Come August, our planes, trains and automobiles may receive a public shaming. Tesla co-founder and CEO Elon Musk announced yesterday he’ll debut his plans for a “Hyperloop” transportation system August 12; and from his description, it’ll make most current transit tech look like the Flintstones.
Though some imagine Musk’s proposal as a higher-speed high-speed train, Hyperloop’s not just a faster horse. According to Musk, it’ll be a fifth mode of transportation––and the world’s fastest, shuttling travelers from Los Angeles to San Francisco in half an hour. “It’s a cross between a Concorde, a rail gun, and an air hockey table,” Musk said at the Wall Street Journal’s D11 Conference this past May.
The PayPal and SpaceX entrepreneur is reportedly open to working with others on the project (so long as they agree with his philosophies) and plans to put Hyperloop out into the world open source, meaning he’s not currently looking to patent the tech.
If you’re wondering at the physics and practicalities behind Musk’s idea, take heart as you are not alone. While bullet trains already use magnetic levitation to achieve high speeds, Musk’s Hyperloop would be a new and different animal.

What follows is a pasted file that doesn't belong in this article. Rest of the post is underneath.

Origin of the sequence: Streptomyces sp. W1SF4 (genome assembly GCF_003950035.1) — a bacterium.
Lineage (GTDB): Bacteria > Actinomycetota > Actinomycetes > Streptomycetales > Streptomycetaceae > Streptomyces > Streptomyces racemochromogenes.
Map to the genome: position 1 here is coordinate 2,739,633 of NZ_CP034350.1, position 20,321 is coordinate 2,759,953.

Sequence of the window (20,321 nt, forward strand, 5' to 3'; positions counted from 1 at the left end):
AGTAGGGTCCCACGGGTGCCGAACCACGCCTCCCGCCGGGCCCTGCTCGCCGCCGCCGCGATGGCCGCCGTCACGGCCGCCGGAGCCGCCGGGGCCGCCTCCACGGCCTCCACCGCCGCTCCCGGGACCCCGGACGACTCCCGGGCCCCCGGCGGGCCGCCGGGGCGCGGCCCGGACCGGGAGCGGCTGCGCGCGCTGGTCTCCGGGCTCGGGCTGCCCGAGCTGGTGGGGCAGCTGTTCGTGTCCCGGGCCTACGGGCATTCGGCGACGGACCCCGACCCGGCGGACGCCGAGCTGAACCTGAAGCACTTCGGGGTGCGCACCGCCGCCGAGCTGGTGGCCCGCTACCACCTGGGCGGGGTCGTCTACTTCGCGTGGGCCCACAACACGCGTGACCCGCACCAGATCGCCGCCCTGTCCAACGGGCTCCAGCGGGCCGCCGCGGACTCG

Word on the street is his Hyperloop could combine maglev tech with solar power and electromagnetic energy. Musk’s included reference to an air hockey table has some experts musing he means for Hyperloop’s carriages to travel through pressurized tubes instead of ones devoid of air.
To explain how Hyperloop might operate, many have involved a simplified, yet familiar image: that of the bank drive-through with its pneumatic tubes for deposits. Except with Hyperloop, the cylinders getting sucked up will hold people––and they’ll be moving at breakneck speeds.
With Musk’s claims that Hyperloop will save consumers time and money comes anticipation for next steps, especially as he’s been quick to point out problems with California’s high-speed rail project. Together with suggestions that the system will be crash- and weather-proof, his comments have raised eyebrows and expectations for August.
Until then, we can only speculate with the rest.